This is the third in our series of articles about how we made a radical departure from video-on-demand to live streaming - and how we engineered the move from scratch to production in less than three months.
This time, we’re focusing on video stream trimming - specifically, cutting a live stream that is still running to get rid of pre-roll.
Users don’t sign up for two hours of pre-roll. Ever.
Just to (re)set the scene - the use case for our move to live streaming wasn’t public access TV shot in grandma’s basement. We were bringing SNL Poland to a live audience, and it was as exciting as it was challenging. So, on with the show…
To ensure that both the broadcasting Teradek Cubes in the OB van and our encoders were working as expected, we agreed with ATM System to actually start the streaming pipeline a few hours in advance. The information about these new streams wasn’t published to the front-ends until about one hour before the start of the show, giving us enough time (theoretically, at least) to fix any issues.
However, that meant that anyone who would later tune in to the archived stream and wanted to watch it from the beginning would have a couple of hours of a static image (pre-roll). Not exactly a huge laugh-getter.
To avoid this, we needed to be able to trim this pre-roll while the video was still streaming, or very soon after that.
Luckily, Unified Streaming Platform (USP) had what we needed: The Purge API. It seemed that all we needed to do was to let our content administrator watch the live stream, select the point in time she wanted to trim to, get the timestamp, and perform the trim as easy as:
curl -X POST https://usp-live01.showmax.com/l/test/test.isml/purge?t=02:00:00
We quickly enhanced our Content Management System, adding a video preview widget that could be used to seek the trim point and initiate the trim operation on the USP. Happy ending, all good, problem solved…or not!
Time waits for no viewer
The mistake we made was simple (but not obvious). When the stream is still running and you trim by time only, your trim point (
t=2:00:00) deviates from point where you really wanted to trim. The reason? Well, time is moving forward, so T minus 2 hours is a different time than it was when you started to read this sentence. Same goes for checking if we set everything correctly in the admin interface and clicked the trim button. It was very very possible to trim actual feature content, not just the pre-roll.
The solution was simple. We stored the timestamp at the start of the stream and added
t=2:00:00 to the captured timestamp. Here, though, we hit a slight Purge API oddity. The trim point cannot be specified as simply as
t=YYYY-MM-DDTHH:MM:SS.ss - you need to specify an actual time range:
With this time range, we trim everything from the beginning of the UNIX epoch to the point we need, down to the millisecond.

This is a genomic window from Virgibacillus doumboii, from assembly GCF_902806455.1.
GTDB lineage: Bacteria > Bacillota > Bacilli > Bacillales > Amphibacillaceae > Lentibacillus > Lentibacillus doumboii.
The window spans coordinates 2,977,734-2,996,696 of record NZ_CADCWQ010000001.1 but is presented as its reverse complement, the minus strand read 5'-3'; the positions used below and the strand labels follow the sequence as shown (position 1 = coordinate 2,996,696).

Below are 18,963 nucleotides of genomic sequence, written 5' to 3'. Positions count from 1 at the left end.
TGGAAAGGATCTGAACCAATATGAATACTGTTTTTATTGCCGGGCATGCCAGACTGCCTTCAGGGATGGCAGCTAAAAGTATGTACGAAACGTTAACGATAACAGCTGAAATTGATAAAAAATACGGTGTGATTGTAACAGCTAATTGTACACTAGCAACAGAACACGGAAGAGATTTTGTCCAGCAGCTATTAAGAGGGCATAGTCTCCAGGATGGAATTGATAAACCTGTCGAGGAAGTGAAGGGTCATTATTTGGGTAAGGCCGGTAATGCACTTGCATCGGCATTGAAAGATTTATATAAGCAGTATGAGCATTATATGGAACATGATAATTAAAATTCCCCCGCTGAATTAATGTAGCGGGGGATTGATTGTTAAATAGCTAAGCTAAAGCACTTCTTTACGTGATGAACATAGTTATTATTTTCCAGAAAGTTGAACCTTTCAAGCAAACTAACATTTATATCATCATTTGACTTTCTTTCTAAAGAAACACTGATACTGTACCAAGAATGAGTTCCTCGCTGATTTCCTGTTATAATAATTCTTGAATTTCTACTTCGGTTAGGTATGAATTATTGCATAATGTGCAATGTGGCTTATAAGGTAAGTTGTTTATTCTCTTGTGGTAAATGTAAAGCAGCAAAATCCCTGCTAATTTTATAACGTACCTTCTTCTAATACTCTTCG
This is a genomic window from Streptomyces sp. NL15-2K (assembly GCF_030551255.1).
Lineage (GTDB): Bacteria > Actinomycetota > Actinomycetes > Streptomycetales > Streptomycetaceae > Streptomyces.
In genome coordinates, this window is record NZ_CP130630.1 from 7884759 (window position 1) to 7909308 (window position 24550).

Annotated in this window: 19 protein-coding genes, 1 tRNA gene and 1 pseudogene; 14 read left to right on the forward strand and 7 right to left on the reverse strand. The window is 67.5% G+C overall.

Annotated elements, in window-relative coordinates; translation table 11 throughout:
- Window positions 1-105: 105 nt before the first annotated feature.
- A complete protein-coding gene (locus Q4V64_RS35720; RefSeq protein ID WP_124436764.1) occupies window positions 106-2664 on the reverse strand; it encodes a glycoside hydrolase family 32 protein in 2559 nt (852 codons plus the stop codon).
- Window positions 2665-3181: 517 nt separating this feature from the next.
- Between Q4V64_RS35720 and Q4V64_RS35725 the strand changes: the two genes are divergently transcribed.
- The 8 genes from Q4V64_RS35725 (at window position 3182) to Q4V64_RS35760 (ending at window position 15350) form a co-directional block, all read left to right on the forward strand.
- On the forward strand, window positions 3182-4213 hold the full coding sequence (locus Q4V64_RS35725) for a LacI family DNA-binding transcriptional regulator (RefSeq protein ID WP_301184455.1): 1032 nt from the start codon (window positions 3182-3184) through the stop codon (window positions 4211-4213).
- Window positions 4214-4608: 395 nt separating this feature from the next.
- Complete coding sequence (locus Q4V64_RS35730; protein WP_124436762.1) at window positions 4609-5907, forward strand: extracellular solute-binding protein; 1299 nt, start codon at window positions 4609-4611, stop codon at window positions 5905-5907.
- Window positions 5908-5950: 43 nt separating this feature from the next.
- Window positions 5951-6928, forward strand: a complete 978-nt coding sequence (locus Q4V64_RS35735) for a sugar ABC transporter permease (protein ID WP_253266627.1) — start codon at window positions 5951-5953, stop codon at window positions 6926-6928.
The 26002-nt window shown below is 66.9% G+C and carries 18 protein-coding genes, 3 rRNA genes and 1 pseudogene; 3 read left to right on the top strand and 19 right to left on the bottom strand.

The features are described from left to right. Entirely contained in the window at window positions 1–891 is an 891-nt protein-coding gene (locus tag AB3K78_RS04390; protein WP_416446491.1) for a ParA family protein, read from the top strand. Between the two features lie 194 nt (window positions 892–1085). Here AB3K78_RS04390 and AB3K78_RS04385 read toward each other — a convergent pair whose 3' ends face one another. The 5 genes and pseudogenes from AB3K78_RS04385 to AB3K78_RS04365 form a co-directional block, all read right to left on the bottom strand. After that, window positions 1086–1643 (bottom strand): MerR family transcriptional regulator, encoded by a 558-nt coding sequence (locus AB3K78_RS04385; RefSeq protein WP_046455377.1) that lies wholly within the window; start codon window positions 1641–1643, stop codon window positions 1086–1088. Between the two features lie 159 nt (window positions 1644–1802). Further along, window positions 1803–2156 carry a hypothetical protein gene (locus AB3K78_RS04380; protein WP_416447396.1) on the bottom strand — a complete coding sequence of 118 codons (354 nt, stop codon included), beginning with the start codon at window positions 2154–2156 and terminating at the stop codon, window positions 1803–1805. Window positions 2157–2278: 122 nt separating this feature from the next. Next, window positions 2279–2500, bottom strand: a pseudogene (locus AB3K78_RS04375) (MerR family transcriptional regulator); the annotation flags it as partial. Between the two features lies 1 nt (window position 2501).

How can I count what I can’t see?
That brings us to the last issue with trimming pre-rolls. As mentioned in our first piece about live streaming, we did a couple of dry-runs. We wanted to know what would happen if an encoder failed, if broadcasting Teradek Cube failed, etc. Through this, we made a lot of discontinuities (holes) in our HLS playlist.
Think of it like this: The full, archived video in the player will display as being 20 minutes long because the content in the live stream lasted 20 minutes. But, during the stream there were two five-minute interruptions. So, in real-world time, the stream was 30 minutes long. The difference between the start and end timestamp of the stream is not equal to the stream duration. So the idea is that if you seek to position
00:10:00 in the player (10 minutes since the beginning) and you say that you want to trim this particular video to this point, the time is not
<start time> +10 minutes, but actually
<start time> +15 minutes, because you need to account for the five-minute hole. Here’s a shot of our whiteboard at the moment we realized what was going on.
In the end we came up with a Django view, serving as a JSON API endpoint that takes a starting timestamp (which we take from hls.js player that we use for this trimming preview) and elapsed time. It fetches
/archive endpoint from the USP manifest and then iterates through each chunk of the archive, gathering its start and end timestamps:
for chunk in chunks: start = dateutil.parser.parse(chunk.attrib['start']) end = dateutil.parser.parse(chunk.attrib['end']) if (end - start) > trim_time: trim_timestamp = start + trim_time break else: to_substract = end-start trim_time -= to_substract
With this, we take the time that someone from the content team selected as the start of the show and trim only the part that the user was actually able to see, ignoring holes in the playlist.
In truth, all of the issues we encountered are quite logical, but they just didn’t appear so at first glance. Some traps just need to be triggered to be seen.
In the last part of our series on live streaming, we’ll discuss lip-sync issues and what happens to ffmpeg after exactly 26.1 hours of streaming.